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Toads and Diamonds by Charles Perrault

The following is the complete text of Charles Perrault's Toads and Diamonds. The various books, short stories and poems we offer are presented free of charge with absolutely no advertising as a public service from Internet Accuracy Project.

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NOTE: These classic literary works are presented as they originally appeared in print. As such, they sometimes contain typographical errors, and often utilize unconventional, older, obsolete or intentionally incorrect spelling and/or punctuation conventions.

Toads and Diamonds by Charles Perrault


by Charles Perrault

There was once a widow who had two daughters. The eldest was so much like her mother in temper and face that to have seen the one was to have seen the other. They were both so disagreeable and proud, that it was impossible to live with them. The youngest, who was the very picture of her father in her kindly and polite ways, was as beautiful a girl as one could see. As we are naturally fond of those who resemble us, the mother doted on her eldest daughter, while for the younger she had a most violent aversion and made her take her meals in the kitchen and work hard all day. Among other things that she was obliged to do, this poor child was forced to go twice a day to fetch water from a place a mile or more from the house, and carry back a large jug filled to the brim. As she was standing one day by this spring, a poor woman came up to her and asked the girl for some water to drink.

"Certainly, my good woman," she replied, and the beautiful girl at once stooped and rinsed out the jug. Then, filling it with water from the clearest part of the spring, she held it up to the woman, continuing to support the jug, that she might drink with great comfort.

Having drunk, the woman said to her, "You are so beautiful, so good and kind, that I cannot refrain from conferring a gift upon you." For she was really a fairy, who had taken the form of a poor village woman, in order to see how far the girl's kind-heartedness would go. "This gift I make you," continued the fairy, "that with every word you speak, either a flower or a jewel will fall from your mouth."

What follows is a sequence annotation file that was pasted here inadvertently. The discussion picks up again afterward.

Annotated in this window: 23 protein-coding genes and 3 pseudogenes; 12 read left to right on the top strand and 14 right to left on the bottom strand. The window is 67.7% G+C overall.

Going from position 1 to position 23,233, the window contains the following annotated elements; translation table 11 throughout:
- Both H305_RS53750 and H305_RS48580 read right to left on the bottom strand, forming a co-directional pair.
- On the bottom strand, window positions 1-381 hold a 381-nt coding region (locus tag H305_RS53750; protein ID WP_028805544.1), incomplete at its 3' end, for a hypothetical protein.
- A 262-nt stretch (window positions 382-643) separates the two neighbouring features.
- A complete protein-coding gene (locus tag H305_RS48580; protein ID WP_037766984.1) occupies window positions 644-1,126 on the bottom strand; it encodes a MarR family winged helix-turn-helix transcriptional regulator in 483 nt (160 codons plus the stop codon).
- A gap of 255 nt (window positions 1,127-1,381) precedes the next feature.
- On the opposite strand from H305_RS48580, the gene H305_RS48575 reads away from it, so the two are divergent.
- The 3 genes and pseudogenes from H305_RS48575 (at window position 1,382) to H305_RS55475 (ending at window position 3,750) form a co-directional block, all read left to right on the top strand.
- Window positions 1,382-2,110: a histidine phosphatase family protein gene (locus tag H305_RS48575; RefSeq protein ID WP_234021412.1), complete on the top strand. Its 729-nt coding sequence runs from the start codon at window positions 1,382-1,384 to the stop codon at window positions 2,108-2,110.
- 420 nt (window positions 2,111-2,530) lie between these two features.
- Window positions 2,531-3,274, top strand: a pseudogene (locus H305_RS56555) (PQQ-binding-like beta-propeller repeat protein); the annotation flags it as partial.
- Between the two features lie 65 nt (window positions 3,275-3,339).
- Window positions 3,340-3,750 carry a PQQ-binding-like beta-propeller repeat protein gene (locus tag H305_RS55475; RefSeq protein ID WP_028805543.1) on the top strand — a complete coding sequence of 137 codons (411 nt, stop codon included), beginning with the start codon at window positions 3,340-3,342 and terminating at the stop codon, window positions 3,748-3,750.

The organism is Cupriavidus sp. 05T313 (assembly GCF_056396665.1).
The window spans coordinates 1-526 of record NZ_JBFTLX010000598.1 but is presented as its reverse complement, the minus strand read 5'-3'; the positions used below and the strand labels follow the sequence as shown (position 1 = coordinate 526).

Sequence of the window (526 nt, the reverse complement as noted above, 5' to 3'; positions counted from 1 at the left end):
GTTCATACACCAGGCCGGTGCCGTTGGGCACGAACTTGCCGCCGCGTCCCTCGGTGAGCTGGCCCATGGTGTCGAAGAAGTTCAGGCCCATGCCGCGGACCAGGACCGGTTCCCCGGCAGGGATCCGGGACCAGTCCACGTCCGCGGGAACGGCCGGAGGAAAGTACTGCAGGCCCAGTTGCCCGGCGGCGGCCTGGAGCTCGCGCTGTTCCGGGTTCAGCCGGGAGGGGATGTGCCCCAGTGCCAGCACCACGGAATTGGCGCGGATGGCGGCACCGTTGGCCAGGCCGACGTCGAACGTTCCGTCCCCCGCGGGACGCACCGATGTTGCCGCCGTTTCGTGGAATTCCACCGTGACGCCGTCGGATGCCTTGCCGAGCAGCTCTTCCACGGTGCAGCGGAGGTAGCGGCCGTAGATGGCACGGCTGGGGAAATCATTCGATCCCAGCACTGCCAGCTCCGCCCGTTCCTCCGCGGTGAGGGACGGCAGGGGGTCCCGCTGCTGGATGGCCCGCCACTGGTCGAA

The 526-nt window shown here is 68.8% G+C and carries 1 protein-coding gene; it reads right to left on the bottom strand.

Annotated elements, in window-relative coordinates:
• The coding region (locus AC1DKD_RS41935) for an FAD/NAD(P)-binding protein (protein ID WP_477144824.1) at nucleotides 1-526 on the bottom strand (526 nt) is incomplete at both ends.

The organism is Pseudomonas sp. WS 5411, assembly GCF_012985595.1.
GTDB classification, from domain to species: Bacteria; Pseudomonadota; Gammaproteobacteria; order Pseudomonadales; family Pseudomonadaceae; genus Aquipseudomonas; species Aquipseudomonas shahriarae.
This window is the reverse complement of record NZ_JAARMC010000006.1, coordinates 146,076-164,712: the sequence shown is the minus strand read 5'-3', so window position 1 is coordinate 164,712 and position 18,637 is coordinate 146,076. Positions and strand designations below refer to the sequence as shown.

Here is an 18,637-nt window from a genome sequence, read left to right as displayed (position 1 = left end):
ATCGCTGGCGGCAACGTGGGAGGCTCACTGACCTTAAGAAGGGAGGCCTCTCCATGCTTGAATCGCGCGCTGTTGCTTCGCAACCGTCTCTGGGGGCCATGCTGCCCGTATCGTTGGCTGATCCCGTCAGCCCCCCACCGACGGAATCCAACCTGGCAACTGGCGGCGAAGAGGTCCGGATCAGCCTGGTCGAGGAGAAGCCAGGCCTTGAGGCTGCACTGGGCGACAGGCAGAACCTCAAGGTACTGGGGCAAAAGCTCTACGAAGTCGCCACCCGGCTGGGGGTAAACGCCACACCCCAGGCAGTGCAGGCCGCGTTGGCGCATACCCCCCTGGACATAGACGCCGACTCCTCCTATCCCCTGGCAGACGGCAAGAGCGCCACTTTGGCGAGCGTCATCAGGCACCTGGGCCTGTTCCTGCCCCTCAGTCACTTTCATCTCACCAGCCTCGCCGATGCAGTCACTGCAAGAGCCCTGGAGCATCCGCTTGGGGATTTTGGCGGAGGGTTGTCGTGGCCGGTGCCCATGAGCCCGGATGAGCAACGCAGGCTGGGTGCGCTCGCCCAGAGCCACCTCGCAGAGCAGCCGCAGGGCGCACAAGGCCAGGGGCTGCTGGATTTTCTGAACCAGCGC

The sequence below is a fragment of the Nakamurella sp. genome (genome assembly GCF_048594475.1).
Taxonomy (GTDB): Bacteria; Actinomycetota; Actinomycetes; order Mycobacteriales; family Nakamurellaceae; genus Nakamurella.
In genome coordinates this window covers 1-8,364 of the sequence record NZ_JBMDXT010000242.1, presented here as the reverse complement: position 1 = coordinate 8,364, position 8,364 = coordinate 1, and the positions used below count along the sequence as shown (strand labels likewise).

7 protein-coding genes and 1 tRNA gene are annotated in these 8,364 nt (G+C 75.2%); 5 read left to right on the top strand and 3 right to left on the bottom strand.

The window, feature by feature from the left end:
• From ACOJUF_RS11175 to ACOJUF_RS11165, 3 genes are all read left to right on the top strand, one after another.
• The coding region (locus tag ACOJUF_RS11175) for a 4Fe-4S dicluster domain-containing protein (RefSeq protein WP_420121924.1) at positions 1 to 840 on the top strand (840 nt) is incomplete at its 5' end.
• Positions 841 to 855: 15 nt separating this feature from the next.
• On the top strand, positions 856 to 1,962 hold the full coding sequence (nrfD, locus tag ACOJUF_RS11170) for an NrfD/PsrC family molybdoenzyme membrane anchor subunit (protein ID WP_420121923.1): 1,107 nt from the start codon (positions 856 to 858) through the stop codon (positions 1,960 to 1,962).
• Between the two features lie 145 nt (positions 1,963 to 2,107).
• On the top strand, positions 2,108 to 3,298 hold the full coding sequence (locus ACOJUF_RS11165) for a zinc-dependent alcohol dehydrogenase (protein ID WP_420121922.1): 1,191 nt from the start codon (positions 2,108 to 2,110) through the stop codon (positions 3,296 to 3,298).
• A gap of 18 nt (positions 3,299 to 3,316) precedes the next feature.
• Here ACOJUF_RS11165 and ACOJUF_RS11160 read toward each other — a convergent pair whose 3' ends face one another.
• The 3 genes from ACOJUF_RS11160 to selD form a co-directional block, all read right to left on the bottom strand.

The girl had no sooner reached home than her mother began scolding her for being so late. "I am sorry, mother," said she, "to have been out so long," and as she spoke, there fell from her mouth six roses, two pearls, and two large diamonds.

"What do I see?" exclaimed her mother. "Pearls and diamonds seem to be dropping from her mouth! How is this, my daughter?"--It was the first time she had ever called her daughter. The poor child related in all simplicity what had happened, letting fall quantities of diamonds in the course of her narrative. "I must certainly send my other daughter there," said the mother. "Look, Fanchon, see what falls from your sister's mouth when she speaks! Would you not be glad to receive a similar gift? All you have to do is to go and fetch water from the spring and if an old woman asks you for some to drink, to give it to her nicely and politely."

"I should like to see myself going to the spring," answered the rude, cross girl.

"I insist on your going, rejoined the mother, and that at once."

The eldest girl went off, still grumbling; with her she took the handsomest silver tankard she could find in the house.

She had no sooner arrived at the spring, than she saw a lady magnificently dressed walking towards her from the woods, who approached and asked and asked for some water to drink. It was the same fairy who had appeared to her sister, but she had now had put on the air and apparel of a princess, as she wished to see how far this girl's rudeness would go.

"Do you think I came here just to draw water for you?" answered the arrogant and unmannerly girl; "I have, of course, brought this silver tankard for you to drink from, and all I have to say is--drink from it if you like."

"You are scarcely polite," said the fairy, without losing her temper; "however, as you are so disobliging, I confer this gift upon you, that with every word you speak a snake or a toad shall fall from your mouth."

Directly, her mother caught sight of her, and called out, "Well, my daughter?"

"Well, my mother!" replied the ill-tempered girl, throwing out of her mouth two vipers and a toad.

"Mercy!" cried the mother, "what do I see? This is her sister's doing, but she will pay for it," and, so saying, she ran towards the younger girl with the intent to beat her. The poor child fled from the house, and went to hide herself in the neighboring forest.

The King's son, who was returning from hunting, met her, and seeing how beautiful she was, asked her what she was doing there all alone, and why she was crying.

"Alas! sir, my mother has driven me from home."

The King's son, seeing five or six pearls and as many diamonds falling from her mouth as she spoke, asked her to explain how this was, and she told him the whole story. The King's son fell in love with her; and, thinking that such a gift as she possessed was worth more than any ordinary dower brought by another, carried her off to his father's palace, and there married her.

As for her sister, she made herself so hated that her own mother drove her from the house. The miserable girl, having wandered about in vain trying to find someone who would take her in, crept away into a corner of the woods and there died.

~~~~~~~ THE END ~~~~~~~

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